These weird little sayings always crack me up. They range from somewhat clever and somewhat useful to totally nonsensical and just plain silly. I especially love the strange ritual my friend’s grandpa performs every time he drinks a glass of wine. He seemed to do things just for the hell of it. What a way to live.

Folk Beliefs
Tales /märchen

Afghan Parable: Blindness and Truth

Main Piece: “So once my mom told me a story about a group of boys playing near a bridge. So they see a blind kid… um… and they ask why God would make this boy blind? And they feel very sorry for him. So in this story they ask God, ‘why did you make this boy blind?’ and then they tell God, ‘you should give him sight.’ So God does. God gives the boy sight. And then the boys are very pleased with themselves… uh… so they go to the top of the bridge because they have a game of jumping off of it…it’s a low bridge. But the blind boy who now can see has set up sharpened sticks underneath the bridge. So that when the boys jump, they all die.”

Background: The informant’s mother recently told her this story after her grandfather died a few months ago. Her mother had been told this story by her father as a cautionary tale about coming to the U.S. The informant says her mother understood this parable as an implication to not always trust what you think you know. The informant understands it’s meaning to be: “don’t question God ever because purpose is not in our hands.”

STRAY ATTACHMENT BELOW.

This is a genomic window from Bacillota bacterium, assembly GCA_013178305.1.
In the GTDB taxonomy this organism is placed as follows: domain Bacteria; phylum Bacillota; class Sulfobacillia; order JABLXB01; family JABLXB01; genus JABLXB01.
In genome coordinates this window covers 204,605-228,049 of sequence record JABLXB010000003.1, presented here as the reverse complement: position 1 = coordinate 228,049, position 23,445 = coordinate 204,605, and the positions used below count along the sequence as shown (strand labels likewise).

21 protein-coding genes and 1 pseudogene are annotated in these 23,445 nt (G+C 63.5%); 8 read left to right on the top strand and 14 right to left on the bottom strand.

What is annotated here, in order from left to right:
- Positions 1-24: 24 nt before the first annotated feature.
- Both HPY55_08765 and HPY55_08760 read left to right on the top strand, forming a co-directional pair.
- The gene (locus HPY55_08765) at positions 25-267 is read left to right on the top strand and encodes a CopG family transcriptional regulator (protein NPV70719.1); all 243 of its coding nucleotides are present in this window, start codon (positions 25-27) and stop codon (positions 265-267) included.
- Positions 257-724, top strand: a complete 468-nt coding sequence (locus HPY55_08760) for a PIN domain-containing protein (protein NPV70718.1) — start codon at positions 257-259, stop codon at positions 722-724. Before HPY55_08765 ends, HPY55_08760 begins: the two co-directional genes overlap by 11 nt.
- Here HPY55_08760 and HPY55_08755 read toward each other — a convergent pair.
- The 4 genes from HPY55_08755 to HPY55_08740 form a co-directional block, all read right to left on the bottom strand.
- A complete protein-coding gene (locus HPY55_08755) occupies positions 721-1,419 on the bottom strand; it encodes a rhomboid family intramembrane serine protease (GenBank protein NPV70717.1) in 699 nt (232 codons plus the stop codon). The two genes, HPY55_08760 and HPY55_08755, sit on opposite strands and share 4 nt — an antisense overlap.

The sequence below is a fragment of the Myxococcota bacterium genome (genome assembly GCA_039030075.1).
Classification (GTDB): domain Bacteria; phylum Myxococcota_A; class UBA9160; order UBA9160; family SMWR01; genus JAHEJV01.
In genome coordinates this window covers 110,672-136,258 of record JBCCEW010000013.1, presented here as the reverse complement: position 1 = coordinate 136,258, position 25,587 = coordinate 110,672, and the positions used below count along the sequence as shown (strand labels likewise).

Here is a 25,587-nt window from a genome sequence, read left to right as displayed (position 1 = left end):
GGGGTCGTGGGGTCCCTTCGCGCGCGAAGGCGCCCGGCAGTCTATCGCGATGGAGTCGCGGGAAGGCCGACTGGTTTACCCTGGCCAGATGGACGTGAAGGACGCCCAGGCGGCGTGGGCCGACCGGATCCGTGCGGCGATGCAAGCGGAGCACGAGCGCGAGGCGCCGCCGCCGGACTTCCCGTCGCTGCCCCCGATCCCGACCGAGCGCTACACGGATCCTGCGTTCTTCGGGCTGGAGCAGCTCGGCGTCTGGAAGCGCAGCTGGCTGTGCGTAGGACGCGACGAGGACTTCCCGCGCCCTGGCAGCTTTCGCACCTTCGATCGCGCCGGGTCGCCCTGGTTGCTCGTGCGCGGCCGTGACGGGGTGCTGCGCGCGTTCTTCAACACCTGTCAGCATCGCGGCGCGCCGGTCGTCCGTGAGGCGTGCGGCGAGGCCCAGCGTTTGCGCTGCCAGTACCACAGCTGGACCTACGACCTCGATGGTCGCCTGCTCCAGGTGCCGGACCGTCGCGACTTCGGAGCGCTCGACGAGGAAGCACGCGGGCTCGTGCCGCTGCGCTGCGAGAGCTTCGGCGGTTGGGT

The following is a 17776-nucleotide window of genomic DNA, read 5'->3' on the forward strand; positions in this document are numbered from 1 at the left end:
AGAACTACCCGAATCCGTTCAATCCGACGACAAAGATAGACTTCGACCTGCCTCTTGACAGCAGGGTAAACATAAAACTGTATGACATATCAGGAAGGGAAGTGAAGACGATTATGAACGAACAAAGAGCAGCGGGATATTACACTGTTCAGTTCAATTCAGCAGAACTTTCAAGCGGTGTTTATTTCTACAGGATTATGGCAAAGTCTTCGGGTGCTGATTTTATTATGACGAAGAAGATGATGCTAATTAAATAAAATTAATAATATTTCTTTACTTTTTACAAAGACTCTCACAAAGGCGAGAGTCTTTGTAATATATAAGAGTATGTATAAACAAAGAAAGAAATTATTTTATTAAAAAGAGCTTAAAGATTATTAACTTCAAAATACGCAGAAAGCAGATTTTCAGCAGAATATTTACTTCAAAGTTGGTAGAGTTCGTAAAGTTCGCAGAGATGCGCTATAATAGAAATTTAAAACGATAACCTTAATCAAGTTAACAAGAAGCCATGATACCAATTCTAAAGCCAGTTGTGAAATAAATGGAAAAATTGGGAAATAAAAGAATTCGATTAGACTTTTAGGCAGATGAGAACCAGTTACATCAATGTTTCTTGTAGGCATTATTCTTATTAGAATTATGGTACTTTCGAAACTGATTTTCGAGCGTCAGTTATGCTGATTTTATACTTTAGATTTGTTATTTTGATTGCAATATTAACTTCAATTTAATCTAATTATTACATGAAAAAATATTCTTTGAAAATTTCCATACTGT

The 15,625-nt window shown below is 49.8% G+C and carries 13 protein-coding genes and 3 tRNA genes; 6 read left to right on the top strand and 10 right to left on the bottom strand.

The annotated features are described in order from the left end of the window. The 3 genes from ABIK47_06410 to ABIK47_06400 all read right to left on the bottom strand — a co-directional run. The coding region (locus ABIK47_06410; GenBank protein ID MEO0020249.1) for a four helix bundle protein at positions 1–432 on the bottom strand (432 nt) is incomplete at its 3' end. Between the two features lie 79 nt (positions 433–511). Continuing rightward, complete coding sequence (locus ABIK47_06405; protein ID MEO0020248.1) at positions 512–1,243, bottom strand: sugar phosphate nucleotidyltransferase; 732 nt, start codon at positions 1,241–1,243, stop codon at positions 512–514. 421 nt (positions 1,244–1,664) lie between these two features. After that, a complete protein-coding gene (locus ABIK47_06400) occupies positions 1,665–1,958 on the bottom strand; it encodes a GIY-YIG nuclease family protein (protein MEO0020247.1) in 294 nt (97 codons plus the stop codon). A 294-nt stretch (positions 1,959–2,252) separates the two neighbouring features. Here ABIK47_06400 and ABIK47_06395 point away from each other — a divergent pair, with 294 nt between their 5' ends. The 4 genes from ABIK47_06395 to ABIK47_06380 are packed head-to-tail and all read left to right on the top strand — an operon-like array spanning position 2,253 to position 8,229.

Performance Context: The informant and I had lunch together and sat at a table across from each other.

My Thoughts: A generational parable has survived through the family’s telling. The story’s dark nature evokes fear in the receiver of the story. I understand the telling of it as partly religious, partly cautionary, and partly moralistic. I find it interesting that the informant’s mother was reminded of the parable after her father’s death. The symbolism of blindness in terms of truth is a consistent metaphor in moralistic tales. Also important to note is the hesitance to trust American culture as an immigrant. I understand this story as told outside the context of religion, implying more about belief and trust than religion and morals.

general

The Heart

심청이 (Shim Chung-yi) – Heart-yi

The Story:

심청이는 여자의 이름이였다. 심청이의 아버지는 눈이 멀었다 – 안 보이셔. 그리고 가난했다. 어느날 심청이가 자기의 몸을 중국 선원들한테 팔았지. 옛날에는 선원들이 이직 시집을 못 간 여자의 몸을 바다에 빠트리면 가는길이 안전하게 된다는걸 믿었었지. 그래서 심청이는 집을 떠났고 받은 쌀은 아버지가 먹을수있게 저장에다가 넣었지. 중국 선원들이 가다가 심청이를 바다에 던졌어. 물에 빠지면서 거북이가 심청이를 받아서 용공으로 데려갔어. 용공에서 임금님이 심청이에게 물었지 “너 는 어떻게 여기까지 온거냐?” 심청이는 그래서 자기가 어떻게 온걸 설명해주었다. 임금님은 심청이의 예쁜 마음 보아서 다시 자기의 집으로 데려주었고 심청이에게 말 했다 “돌아가면 너의 아버지 눈이 보이것이다. 심청이는 돌아가서 아버지랑 행복하고 풍부하게 살았다. 

Shim Chung is the name of a girl. She lives with her father and he is blind. They are a poor family. One day, Shim Chung sold herself to a group of Chinese people for money. Back then, sailors believed that when a girl who is not yet married is thrown into the water, their voyage will be safe. Shim Chung received rice in payment and stored it in the storage for her father to eat. After she left, her father called out for her but there was no reply. Shim Chung was thrown into the sea and a turtle caught her as she fell, and brought her an underwater kingdom (dragon home). The king asks her how she ended up there and she explained her journey. He tells her she has a kind heart and when she returns her father’s eyes will open. She is returned home and calls out to her father, and he is able to open his eyes. They became rich and happy.